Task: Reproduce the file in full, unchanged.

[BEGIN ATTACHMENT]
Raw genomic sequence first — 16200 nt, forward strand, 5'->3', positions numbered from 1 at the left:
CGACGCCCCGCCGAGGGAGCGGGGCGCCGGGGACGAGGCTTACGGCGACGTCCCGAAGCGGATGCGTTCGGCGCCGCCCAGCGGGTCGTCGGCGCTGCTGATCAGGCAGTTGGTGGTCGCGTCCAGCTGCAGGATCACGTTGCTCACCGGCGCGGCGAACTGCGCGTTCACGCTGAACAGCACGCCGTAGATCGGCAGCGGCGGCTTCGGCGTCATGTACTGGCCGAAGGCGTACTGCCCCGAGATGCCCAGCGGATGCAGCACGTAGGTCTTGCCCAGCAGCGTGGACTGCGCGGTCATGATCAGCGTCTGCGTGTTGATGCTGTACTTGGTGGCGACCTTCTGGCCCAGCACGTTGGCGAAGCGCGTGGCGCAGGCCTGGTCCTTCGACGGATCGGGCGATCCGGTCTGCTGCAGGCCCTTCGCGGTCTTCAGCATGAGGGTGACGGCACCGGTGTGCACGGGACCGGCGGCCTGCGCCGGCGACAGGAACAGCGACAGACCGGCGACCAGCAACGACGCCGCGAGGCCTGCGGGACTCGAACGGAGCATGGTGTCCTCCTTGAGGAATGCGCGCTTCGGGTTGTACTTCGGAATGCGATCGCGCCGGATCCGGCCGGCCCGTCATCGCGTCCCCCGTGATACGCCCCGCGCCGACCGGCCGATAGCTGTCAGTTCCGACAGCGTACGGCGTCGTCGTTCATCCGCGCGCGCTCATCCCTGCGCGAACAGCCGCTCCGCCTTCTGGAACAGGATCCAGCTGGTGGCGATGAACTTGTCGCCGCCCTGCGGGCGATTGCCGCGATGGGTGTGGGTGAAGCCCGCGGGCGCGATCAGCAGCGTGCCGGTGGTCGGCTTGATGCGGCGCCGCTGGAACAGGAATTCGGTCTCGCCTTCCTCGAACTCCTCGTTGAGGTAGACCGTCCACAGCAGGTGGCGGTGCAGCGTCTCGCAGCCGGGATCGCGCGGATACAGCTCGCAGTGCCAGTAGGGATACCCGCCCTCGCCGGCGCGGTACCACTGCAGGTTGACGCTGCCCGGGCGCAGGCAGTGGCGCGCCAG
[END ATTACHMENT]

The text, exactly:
Raw genomic sequence first — 16200 nt, forward strand, 5'->3', positions numbered from 1 at the left:
CGACGCCCCGCCGAGGGAGCGGGGCGCCGGGGACGAGGCTTACGGCGACGTCCCGAAGCGGATGCGTTCGGCGCCGCCCAGCGGGTCGTCGGCGCTGCTGATCAGGCAGTTGGTGGTCGCGTCCAGCTGCAGGATCACGTTGCTCACCGGCGCGGCGAACTGCGCGTTCACGCTGAACAGCACGCCGTAGATCGGCAGCGGCGGCTTCGGCGTCATGTACTGGCCGAAGGCGTACTGCCCCGAGATGCCCAGCGGATGCAGCACGTAGGTCTTGCCCAGCAGCGTGGACTGCGCGGTCATGATCAGCGTCTGCGTGTTGATGCTGTACTTGGTGGCGACCTTCTGGCCCAGCACGTTGGCGAAGCGCGTGGCGCAGGCCTGGTCCTTCGACGGATCGGGCGATCCGGTCTGCTGCAGGCCCTTCGCGGTCTTCAGCATGAGGGTGACGGCACCGGTGTGCACGGGACCGGCGGCCTGCGCCGGCGACAGGAACAGCGACAGACCGGCGACCAGCAACGACGCCGCGAGGCCTGCGGGACTCGAACGGAGCATGGTGTCCTCCTTGAGGAATGCGCGCTTCGGGTTGTACTTCGGAATGCGATCGCGCCGGATCCGGCCGGCCCGTCATCGCGTCCCCCGTGATACGCCCCGCGCCGACCGGCCGATAGCTGTCAGTTCCGACAGCGTACGGCGTCGTCGTTCATCCGCGCGCGCTCATCCCTGCGCGAACAGCCGCTCCGCCTTCTGGAACAGGATCCAGCTGGTGGCGATGAACTTGTCGCCGCCCTGCGGGCGATTGCCGCGATGGGTGTGGGTGAAGCCCGCGGGCGCGATCAGCAGCGTGCCGGTGGTCGGCTTGATGCGGCGCCGCTGGAACAGGAATTCGGTCTCGCCTTCCTCGAACTCCTCGTTGAGGTAGACCGTCCACAGCAGGTGGCGGTGCAGCGTCTCGCAGCCGGGATCGCGCGGATACAGCTCGCAGTGCCAGTAGGGATACCCGCCCTCGCCGGCGCGGTACCACTGCAGGTTGACGCTGCCCGGGCGCAGGCAGTGGCGCGCCAG